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Quantitative Methods

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This presentation forms part of a free, online course on analytics

http://econ.anthonyjevans.com/courses/analytics/

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Quantitative Methods

  1. 1. Quantitative Methods Anthony J. Evans Professor of Economics, ESCP Europe www.anthonyjevans.com (cc) Anthony J. Evans 2019 | http://creativecommons.org/licenses/by-nc-sa/3.0/
  2. 2. What are methods? • Def. “Methods”: The techniques used for inquiry • Def. “Methodology”: Discussion over methods TITLE 1. Introduction 2. Literature Review 3. Methodology 4. Results 5. Conclusion 6. References TITLE 1. Introduction 2. Literature Review 3. Methods 4. Results 5. Conclusion 6. References 2
  3. 3. The role of methodology in empirical research Epistemology Study of knowledge How we see things Ontology Categories of being Underlying reality Methodology Procedures employed How we analyse things 3
  4. 4. A methodological framework Natural language English Formal language Mathematics Universal theory Valid across time/space Particular theory Depends on context Case StudiesGame Theory Econometrics Parable 4
  5. 5. What are quantitative methods? 5 Qualitative • Interpretation of events • Case Studies • Thought Experiments, counterfactuals etc. Quantitative • Measurement (i.e. numbers) • Turning empirical observations into formal expressions • Statistics/Econometrics
  6. 6. What’s your attitude towards outliers? 6There is an interesting relationship between total market value and EPL success. But what about the outliers? Source: http://www.baymul.com/en/data-viz-epl.html
  7. 7. What is this? 7 4. Penicillin Scottish scientist Alexander Fleming was researching the flu in 1928 when he noticed that a blue-green mold had infected one of his petri dishes - and killed the staphylococcus bacteria growing in it. All hail sloppy lab work! “The Best: Accidental Discoveries” Wired, Issue 14.03 - March 2006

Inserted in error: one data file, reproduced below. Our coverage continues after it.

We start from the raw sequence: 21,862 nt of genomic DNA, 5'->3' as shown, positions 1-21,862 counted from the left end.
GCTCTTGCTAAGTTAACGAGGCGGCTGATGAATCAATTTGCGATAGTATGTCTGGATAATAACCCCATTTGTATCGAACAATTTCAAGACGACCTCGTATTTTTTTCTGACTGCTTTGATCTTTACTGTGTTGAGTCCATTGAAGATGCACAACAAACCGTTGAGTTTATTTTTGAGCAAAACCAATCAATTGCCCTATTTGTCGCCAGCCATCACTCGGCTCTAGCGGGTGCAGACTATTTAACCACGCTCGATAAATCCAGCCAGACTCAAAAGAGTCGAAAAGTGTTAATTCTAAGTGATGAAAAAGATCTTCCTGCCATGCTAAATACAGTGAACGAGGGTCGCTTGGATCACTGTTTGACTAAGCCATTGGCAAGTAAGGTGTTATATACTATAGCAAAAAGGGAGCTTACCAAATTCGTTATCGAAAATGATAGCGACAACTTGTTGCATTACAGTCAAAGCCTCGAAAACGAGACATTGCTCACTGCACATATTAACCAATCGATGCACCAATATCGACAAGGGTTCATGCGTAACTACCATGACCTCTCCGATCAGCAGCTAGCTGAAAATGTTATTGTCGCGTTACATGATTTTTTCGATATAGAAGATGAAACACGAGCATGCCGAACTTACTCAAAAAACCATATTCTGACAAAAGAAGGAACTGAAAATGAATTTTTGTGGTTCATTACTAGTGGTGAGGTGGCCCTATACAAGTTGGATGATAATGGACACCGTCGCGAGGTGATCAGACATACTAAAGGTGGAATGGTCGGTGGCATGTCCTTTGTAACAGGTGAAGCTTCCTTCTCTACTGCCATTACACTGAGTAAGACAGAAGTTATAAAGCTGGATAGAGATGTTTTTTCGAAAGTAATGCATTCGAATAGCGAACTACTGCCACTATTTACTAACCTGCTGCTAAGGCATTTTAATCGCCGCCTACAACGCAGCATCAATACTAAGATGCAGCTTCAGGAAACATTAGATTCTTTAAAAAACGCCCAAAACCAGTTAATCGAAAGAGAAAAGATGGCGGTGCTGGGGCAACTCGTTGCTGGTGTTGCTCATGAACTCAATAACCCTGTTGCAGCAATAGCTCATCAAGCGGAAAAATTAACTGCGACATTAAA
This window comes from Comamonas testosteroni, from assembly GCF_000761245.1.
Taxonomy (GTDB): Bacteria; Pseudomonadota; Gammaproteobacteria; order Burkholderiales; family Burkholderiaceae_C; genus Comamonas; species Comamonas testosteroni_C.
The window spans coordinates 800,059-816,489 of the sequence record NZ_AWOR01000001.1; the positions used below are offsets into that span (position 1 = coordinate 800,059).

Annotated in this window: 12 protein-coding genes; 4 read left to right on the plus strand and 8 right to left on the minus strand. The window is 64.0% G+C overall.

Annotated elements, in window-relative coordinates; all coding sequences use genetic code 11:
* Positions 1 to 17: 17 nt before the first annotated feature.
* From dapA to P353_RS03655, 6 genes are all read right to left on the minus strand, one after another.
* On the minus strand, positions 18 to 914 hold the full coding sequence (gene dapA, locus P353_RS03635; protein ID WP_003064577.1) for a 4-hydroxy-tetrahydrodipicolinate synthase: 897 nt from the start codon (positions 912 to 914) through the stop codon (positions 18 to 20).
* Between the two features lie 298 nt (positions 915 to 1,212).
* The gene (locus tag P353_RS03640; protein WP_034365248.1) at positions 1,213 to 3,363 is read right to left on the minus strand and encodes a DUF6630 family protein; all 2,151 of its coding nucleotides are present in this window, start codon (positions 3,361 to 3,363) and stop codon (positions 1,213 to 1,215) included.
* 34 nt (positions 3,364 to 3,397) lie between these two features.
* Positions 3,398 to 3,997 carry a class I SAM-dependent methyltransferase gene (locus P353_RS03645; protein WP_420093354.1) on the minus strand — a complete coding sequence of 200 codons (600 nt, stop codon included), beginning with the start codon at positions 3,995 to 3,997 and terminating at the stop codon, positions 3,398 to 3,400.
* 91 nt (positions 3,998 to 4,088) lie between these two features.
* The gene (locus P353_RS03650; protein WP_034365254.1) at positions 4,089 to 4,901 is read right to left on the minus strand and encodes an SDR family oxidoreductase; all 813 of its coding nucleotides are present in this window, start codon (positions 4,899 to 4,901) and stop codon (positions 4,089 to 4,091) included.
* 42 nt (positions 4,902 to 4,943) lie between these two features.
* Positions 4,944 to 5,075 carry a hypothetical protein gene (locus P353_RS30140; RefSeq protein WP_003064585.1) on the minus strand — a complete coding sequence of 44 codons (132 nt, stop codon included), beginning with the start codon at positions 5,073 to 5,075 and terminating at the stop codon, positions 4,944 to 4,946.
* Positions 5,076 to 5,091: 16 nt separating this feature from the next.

8. 8. However faulty methods shouldn’t be the goal Creative discovery Waste of time 8Source: ESCP Europe team analysis
  9. 9. Procedures matter • What constitutes compelling evidence is a function of how it is gathered • OJ Simpson trial – Nicole Brown Simpson and Ron Goldman were murdered on June 12th 1994 – Blood stains matching OJ Simpson (her ex husband) were found inside the house, at the crime scene, and inside Simpson’s Ford Bronco – The day after the murders Simpson provided a blood sample to Police Detective Philip Vannatter – Before booking the evidence Vannatter returned to the crime scene – Simpson’s defence were able to argue that LAPD had an opportunity to plant the evidence 9See https://www.pasadenastarnews.com/2014/06/08/oj-simpson-case-taught-police-what-not-to-do-at-a- crime-scene/ and “O.J.: Made in America” (2016) https://www.youtube.com/watch?v=HrB3rOcrJxg
  10. 10. Work should be replicable • A number of seminal research papers (especially in social psychology) have proven to be difficult to replicate • According to John Ioannidis, “most published research findings are false” • Solutions: – Share raw data – State intended tests before conducting them – Document all processes and choices made – Use larger sample sizes or meta analysis 10See “John Ioannidis on Statistical Significance, Economics, and Replication”, EconTalk http://www.econtalk.org/john-ioannidis-on-statistical-significance-economics-and-replication/
  11. 11. Statistical analysis has historical context 11 High theory • Blackboard reasoning, a priori logic History • Data, econometrics, “facts” Applied Theory • The law is true, but does it apply to this institutional and cultural context?
  12. 12. How many sheep? 12
  13. 13. How many sheep? These are intact males (rams) This one is heavily pregnant This is a baby (lamb) 13
  14. 14. Quantitative methods can illuminate but also confuse • Statistics have the potential to reduce conflict through hard evidence to support judgment • When analysing a large number of cases it becomes too complex and the use of abstract models and symbols are necessary • In some situations decision-making process has to be made explicit for legal reasons However • Statistical techniques are only as good as the quality of raw data • Classification is a human construct, and a cultural phenomena • Never lose sight of the importance of theory to illuminate what we deem to be “evidence” 14
  15. 15. Some key terms • Population: the complete set of objects under study • Sample: a subset of the objects under study • Census: gathering data from the population • Survey: gathering data from the sample 15
  16. 16. • This presentation forms part of a free, online course on analytics • http://econ.anthonyjevans.com/courses/analytics/ 16

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